BlackFly is frequently referred to as a flying car. Engineers and entrepreneurs such as Leng have spent the last decade developing a new kind of aircraft: electric vehicles capable of taking off and landing without a runway.

It was sleek, cone-shaped, and slightly perplexing — exactly what Hollywood would give a sci-fi villain for a speedy escape. It was a plane, not a helicopter. Additionally, it was not an aeroplane. It was a hybrid of the two, with a curving hull, two small wings, and an array of eight rotating rotors across its nose and tail. Engineers and entrepreneurs such as Leng have spent the last decade developing a new kind of aircraft: electric vehicles capable of taking off and landing without a runway. They believe these vehicles will be less expensive and safer than helicopters, allowing virtually anyone to fly over congested city streets.

Flying Cars

“Our objective is to rid the world of traffic,” Sebastian Thrun, another engineer at the forefront of this movement, explained. The majority of specialists think that this fantasy is a long way from reality. However, the concept is gaining popularity. Numerous businesses are currently manufacturing these aircraft, and three have recently decided to go public in transactions valued at up to $6 billion. For years, individuals such as Leng and Thrun kept their prototypes hidden from the rest of the world — few have seen them, let alone flown in them — but they are now beginning to tear the veil.

Opener, Leng’s company, is developing a single-person aircraft for rural use — essentially a private flying car for the wealthy — that could begin sales this year. Others are developing larger vehicles with the goal of deploying them as city air taxis by 2024 — a sort of Uber for the skies. Some are developing self-flying cars.

Thrun, the Stanford University computer science professor who founded Google’s self-driving car project, runs one of the air taxi businesses, Kitty Hawk. He now asserts that autonomy will be significantly more potent in the air than on the ground and will pervade our daily life considerably sooner. “You can fly in a straight path without the tremendous weight or stop-and-go of a car,” he explained.

The rise of the flying car follows that of self-driving automobiles in both positive and negative ways, from massive ambition to multibillion-dollar investments to fierce corporate competition, which includes a high-profile lawsuit alleging intellectual property theft. Additionally, it recreates the massive hype.


This is a dangerous comparison. Google and other self-driving startups have failed to deliver on the grand promise that robo-taxis would be zipping through our cities by now, altering the economy substantially. However, investors and transportation firms continue to pour billions of dollars developing flying cars. This has not deterred cities from making partnerships that they believe will result in the establishment of massive networks of air taxis. And that has not deterred engineers from pressing on with their plans to transform science fiction into reality.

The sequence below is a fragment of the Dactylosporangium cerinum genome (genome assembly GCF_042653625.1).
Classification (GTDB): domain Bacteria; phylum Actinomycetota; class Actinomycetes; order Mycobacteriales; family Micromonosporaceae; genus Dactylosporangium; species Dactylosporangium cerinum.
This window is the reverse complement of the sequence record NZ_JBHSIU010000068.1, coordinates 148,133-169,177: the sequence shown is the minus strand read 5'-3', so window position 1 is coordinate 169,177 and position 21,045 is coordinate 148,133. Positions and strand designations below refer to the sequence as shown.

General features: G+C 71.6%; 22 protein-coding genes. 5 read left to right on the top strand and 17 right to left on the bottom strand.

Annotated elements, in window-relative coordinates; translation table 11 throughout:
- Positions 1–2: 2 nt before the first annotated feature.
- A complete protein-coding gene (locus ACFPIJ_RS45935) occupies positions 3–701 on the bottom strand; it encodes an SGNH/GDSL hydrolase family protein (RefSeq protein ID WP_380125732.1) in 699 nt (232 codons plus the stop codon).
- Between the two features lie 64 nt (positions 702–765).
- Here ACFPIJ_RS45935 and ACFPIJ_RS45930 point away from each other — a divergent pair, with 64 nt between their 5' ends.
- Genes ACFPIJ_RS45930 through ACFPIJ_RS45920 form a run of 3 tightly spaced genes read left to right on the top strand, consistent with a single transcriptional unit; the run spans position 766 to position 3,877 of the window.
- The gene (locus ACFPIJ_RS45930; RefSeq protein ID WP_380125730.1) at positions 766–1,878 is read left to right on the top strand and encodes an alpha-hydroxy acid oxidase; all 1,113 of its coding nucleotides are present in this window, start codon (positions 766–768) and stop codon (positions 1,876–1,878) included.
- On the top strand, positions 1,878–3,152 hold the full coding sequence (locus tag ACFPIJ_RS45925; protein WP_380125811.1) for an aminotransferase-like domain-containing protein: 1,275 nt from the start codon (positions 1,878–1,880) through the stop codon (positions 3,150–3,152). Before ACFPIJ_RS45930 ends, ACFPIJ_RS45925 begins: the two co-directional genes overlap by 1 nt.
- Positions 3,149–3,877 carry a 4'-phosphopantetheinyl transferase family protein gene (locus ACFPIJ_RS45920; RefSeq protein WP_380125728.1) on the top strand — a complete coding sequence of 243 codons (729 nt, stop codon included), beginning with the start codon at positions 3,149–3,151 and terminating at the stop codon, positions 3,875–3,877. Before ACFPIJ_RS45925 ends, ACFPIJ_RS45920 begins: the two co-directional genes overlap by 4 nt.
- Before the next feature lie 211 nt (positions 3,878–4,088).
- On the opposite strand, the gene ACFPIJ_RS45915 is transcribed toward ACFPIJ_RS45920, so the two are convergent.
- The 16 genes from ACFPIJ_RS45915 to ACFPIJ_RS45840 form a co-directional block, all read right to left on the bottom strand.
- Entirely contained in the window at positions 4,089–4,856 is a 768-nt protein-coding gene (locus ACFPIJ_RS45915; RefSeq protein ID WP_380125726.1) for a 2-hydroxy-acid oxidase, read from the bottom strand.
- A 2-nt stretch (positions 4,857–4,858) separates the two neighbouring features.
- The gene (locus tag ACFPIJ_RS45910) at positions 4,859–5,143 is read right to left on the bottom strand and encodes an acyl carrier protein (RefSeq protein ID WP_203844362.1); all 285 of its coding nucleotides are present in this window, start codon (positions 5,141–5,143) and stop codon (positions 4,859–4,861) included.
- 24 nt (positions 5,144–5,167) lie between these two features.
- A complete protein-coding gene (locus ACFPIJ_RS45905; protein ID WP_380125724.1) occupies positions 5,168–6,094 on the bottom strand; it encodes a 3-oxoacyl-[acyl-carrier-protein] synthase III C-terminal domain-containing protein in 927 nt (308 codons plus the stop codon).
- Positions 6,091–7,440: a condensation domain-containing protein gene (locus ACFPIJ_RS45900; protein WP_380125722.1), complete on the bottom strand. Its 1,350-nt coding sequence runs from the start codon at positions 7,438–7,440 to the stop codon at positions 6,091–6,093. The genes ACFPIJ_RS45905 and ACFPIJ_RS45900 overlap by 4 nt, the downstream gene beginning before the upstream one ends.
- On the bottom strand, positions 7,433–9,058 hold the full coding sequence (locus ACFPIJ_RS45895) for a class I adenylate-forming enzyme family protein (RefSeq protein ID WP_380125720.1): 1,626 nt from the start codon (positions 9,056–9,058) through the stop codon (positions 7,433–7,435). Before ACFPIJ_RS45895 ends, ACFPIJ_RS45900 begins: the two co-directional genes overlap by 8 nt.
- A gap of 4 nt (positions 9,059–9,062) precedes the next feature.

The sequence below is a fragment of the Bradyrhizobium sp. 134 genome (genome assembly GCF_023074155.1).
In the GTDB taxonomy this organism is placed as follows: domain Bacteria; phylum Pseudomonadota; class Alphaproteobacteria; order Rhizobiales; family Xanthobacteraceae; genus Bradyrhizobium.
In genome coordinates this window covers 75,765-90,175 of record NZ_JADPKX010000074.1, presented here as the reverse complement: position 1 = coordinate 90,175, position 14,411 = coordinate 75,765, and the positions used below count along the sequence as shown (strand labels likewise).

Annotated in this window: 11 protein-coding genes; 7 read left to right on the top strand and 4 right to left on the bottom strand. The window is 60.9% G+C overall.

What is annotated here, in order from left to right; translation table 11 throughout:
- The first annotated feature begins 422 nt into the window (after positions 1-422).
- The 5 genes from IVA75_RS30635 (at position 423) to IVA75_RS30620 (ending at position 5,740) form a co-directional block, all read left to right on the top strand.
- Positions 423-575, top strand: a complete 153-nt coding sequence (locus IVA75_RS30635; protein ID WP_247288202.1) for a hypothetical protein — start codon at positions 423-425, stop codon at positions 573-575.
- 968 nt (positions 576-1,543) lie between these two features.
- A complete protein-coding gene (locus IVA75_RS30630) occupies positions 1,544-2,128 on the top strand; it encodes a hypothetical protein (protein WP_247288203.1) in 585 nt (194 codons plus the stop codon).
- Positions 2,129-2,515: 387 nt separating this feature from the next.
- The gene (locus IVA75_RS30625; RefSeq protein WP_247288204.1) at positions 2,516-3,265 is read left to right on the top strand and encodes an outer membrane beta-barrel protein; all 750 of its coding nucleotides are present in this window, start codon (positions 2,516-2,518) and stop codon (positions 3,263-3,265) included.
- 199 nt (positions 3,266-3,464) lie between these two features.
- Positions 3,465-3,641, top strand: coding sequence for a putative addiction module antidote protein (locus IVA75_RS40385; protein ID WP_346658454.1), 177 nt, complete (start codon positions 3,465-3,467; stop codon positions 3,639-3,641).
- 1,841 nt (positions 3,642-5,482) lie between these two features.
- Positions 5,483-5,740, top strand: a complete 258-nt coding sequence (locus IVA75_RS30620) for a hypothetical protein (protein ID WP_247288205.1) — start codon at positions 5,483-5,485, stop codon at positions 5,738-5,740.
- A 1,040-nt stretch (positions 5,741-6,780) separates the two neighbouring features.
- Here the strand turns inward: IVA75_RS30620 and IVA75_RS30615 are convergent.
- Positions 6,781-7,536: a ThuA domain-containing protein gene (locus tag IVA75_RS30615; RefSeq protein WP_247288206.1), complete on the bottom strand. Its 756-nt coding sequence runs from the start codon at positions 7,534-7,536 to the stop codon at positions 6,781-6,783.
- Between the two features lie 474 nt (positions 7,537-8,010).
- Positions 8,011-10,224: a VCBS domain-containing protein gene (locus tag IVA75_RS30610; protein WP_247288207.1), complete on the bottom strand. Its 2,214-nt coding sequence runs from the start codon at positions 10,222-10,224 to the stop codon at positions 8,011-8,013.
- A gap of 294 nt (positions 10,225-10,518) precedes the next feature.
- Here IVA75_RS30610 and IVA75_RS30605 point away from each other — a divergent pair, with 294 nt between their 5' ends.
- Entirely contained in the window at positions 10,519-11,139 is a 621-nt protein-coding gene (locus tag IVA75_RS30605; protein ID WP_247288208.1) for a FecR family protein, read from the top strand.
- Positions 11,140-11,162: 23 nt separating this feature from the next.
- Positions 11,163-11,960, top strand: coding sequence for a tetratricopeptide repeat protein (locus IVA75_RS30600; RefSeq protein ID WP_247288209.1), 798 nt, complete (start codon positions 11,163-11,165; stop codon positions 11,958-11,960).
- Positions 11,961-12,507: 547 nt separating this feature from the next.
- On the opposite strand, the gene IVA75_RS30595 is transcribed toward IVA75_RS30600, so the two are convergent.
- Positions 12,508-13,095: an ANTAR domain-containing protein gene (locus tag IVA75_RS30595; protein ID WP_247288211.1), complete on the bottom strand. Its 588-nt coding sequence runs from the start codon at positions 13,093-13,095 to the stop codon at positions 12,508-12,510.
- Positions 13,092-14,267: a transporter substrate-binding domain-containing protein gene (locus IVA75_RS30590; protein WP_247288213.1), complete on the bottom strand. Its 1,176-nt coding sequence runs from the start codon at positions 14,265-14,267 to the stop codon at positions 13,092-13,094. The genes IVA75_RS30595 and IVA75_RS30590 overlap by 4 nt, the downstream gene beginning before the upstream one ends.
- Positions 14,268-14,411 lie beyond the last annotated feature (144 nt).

“It is Going to take Longer than People think?”

Thrun sees more than the trees, hills, and crags of the California test site when he watches his flying vehicle — Heaviside — rise from its own grassy landing pad. He envisions a future American suburbia in which his plane transports people to their front doors. Yes, regulatory impediments and other practical concerns exist. These aircraft will require landing strips and may have difficulty navigating congested urban areas due to power wires and other low-flying aircraft. Additionally, there is the noise factor, which is a critical selling feature in comparison to noisy combustion engine helicopters.

Thrun spoke about how quiet the aeroplane was from a few hundred feet away, but as it took off, he was forced to cease talking. He was inaudible above the whir of the rotors. Despite this, Thrun thinks Kitty Hawk will establish a ride-hailing service like to Uber, in part due to simple economics. Heaviside is considerably more expensive than BlackFly; Thrun estimated that manufacturing expenses are over $300,000. However, with a ride-hailing service, businesses can spread the expense across a large number of riders.


Future of Flying Cars

Some believe that these companies may struggle to launch services by 2024 even with pilots in the cockpit. “There is a significant gap between flying an aeroplane and being ready for revenue,” said Dan Patt, a former Department of Defense employee who worked on comparable technology.

Flying cars may be commercially available within the next several years. However, they will neither resemble or operate in the same way as the flying cars in “The Jetsons.” More likely, they will operate similarly to helicopters, with pilots transporting passengers between landing pads for a fee. They will be more environmentally friendly and require less maintenance than helicopters. They will be a little more subdued. Additionally, they may become more affordable in the future. They may even be able to fly independently one day.